A bar faces several charges after an intoxicated 20-year-old customer ran a stop sign and crashed into a car driven by a mother who had her 8-month-old baby with her.
Highway 40 Sports Bar and Grill, 558 National Avenue, W. Terre Haute, faces five charges after a two-month investigation by State Excise Police.
On the night of March 18, Jacob A. Hubbard, 20, and Kristopher Hedden, 20, both of W. Terre Haute, went to Highway 40 Sports Bar and Grill after they had already consumed 12 beers each. They sat at the bar, where Hubbard showed his U.S. military ID to bartender Chelsea B. Carter, 22, also of W. Terre Haute. Carter only looked at the front of the ID, not at the back, where the date of birth is displayed. Hedden showed Carter Hubbard’s dog tags as his form of identification. Both would show Hubbard’s date of birth making him 20 years of age.
Hubbard and Hedden each ordered a total of six beers, four shots of Jack Daniel’s whiskey and two shots of Jameson from Carter, who told investigators that she knew they were both intoxicated when she served them. After leaving the bar, Hubbard ran a stop sign, crashing his 2007 Ford Mustang into a vehicle driven by a mother with her 8-month-old baby, trapping both vehicles’ occupants inside. They were extricated from the vehicles by emergency crews and taken to Union Hospital, where Hubbard’s Blood Alcohol Content was .29% — almost four times the legal limit to drive.
Hubbard was arrested by West Terre Haute Police Department officers and faces charges of battery by bodily waste, intimidation, operating while intoxicated endangering a person, and illegal consumption. Hubbard’s case is set for trial by jury on June 23, at 1:30 p.m. in Vigo Superior Court V.
Highway 40 Sports Bar and Grill and bartender Chelsea B. Carter face preliminary charges of sale of alcohol to a minor (two counts), allowing a minor to loiter (two counts) and sale of alcohol to an intoxicated person. Penalties could range from fines up to $5,000, suspension of the alcohol permit for a period of time or revocation of the alcohol permit.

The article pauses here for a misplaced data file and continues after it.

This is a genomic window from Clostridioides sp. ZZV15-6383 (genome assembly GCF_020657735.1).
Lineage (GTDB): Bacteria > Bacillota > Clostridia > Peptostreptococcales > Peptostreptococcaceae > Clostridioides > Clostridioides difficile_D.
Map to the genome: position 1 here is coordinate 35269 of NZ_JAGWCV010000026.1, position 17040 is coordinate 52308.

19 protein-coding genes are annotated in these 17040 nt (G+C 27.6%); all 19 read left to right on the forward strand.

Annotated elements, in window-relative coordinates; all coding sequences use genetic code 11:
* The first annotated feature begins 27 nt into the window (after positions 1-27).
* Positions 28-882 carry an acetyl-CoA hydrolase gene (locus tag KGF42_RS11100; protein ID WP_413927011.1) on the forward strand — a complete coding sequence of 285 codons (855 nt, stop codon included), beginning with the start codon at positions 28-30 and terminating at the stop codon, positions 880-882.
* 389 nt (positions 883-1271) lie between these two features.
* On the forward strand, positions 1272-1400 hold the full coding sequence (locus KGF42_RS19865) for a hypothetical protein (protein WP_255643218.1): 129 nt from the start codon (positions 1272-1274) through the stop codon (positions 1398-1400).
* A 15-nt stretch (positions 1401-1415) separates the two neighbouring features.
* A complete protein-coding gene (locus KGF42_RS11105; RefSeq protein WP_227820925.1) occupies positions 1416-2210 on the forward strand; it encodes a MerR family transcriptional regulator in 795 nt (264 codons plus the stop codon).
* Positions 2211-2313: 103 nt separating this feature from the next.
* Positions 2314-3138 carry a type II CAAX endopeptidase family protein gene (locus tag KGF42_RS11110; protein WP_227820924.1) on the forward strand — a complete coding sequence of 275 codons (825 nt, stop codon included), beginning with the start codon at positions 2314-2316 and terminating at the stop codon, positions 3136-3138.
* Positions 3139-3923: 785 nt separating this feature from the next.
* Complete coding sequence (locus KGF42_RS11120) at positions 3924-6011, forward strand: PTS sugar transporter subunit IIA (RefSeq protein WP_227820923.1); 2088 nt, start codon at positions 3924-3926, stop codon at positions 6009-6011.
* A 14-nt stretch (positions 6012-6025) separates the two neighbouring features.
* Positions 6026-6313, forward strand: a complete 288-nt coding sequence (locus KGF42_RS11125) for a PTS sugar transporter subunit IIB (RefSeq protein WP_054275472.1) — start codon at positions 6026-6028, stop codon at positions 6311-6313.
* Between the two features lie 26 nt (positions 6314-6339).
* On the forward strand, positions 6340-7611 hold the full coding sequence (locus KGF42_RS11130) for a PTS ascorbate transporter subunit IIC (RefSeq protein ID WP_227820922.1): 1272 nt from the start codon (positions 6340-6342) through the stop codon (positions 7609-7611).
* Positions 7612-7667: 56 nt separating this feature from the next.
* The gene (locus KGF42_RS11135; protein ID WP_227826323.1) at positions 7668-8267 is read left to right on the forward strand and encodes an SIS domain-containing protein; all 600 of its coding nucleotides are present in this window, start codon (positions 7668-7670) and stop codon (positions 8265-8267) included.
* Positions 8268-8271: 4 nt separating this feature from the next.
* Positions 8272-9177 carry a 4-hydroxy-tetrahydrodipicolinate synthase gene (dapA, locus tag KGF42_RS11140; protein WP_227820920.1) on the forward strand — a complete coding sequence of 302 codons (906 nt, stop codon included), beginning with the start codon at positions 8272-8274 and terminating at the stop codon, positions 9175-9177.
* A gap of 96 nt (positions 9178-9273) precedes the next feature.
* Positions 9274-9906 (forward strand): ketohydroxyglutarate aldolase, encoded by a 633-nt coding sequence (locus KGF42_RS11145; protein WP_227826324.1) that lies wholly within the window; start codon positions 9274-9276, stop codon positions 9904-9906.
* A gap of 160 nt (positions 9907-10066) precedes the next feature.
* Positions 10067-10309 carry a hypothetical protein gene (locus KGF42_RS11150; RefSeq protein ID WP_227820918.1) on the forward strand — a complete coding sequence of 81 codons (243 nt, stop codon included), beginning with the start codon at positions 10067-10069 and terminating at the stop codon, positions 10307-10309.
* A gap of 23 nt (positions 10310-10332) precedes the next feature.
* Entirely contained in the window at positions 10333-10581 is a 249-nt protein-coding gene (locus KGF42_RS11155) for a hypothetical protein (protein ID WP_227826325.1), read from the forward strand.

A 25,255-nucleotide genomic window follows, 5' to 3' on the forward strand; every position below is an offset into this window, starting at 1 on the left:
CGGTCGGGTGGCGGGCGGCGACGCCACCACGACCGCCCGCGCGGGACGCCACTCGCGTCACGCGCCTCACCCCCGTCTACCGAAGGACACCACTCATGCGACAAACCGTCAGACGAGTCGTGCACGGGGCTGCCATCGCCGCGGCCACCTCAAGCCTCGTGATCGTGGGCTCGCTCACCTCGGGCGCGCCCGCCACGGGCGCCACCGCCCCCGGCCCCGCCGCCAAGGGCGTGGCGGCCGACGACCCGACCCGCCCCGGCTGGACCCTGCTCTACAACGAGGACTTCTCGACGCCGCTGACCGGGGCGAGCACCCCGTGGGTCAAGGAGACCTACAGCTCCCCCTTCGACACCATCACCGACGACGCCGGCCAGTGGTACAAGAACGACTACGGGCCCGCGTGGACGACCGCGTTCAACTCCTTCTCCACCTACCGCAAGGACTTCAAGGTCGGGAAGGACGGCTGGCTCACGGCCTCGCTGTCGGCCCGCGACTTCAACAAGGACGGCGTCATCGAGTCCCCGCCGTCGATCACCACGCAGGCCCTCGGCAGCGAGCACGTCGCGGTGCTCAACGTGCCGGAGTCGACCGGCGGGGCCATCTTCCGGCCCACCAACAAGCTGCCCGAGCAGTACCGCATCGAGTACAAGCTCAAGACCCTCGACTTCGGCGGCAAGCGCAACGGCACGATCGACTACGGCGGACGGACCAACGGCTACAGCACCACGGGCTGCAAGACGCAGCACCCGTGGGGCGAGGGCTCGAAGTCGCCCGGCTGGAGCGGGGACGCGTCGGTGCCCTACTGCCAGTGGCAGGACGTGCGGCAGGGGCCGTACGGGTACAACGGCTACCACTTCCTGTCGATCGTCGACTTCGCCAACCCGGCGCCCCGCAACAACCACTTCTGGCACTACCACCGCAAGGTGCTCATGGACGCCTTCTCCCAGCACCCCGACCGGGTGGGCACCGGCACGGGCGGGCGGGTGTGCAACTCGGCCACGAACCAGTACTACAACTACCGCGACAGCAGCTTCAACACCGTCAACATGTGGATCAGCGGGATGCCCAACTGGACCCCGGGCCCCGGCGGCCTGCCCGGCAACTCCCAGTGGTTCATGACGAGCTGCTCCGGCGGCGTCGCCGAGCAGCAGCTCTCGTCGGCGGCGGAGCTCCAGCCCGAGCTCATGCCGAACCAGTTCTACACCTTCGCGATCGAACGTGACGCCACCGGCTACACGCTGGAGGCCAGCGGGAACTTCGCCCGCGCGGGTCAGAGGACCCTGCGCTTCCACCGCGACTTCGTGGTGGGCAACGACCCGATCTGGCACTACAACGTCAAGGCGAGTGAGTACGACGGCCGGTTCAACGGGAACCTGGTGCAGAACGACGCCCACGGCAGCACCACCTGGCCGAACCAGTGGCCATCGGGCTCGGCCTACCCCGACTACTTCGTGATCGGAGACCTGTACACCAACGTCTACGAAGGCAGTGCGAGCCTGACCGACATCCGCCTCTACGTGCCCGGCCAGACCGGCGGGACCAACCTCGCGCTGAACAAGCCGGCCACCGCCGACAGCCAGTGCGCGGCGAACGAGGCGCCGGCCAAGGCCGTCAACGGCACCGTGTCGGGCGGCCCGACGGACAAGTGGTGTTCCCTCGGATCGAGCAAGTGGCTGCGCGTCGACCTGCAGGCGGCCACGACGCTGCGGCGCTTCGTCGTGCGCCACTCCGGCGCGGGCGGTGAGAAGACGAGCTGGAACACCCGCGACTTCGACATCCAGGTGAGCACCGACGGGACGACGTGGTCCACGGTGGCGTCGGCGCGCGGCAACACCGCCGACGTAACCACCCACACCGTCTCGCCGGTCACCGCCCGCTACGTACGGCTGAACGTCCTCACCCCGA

“State Excise Police officers will continue to collaborate with local law enforcement to determine where intoxicated drivers were drinking,” Superintendent Matt Strittmatter said. “Locations found to have over served their customers will be held accountable.”
As the enforcement division of the Indiana Alcohol and Tobacco Commission, the primary mission of the Indiana State Excise Police is to promote public safety by enforcing Indiana’s Alcoholic Beverage Code. While excise officers have the authority to enforce any state law, they focus primarily on alcohol, tobacco and related laws.
All criminal defendants are to be presumed innocent until, and unless, proven guilty beyond a reasonable doubt in a court of law. All respondents are to be presumed not liable until, and unless, the plaintiff can prove by preponderance of the evidence the respondent’s liability in an administrative hearing.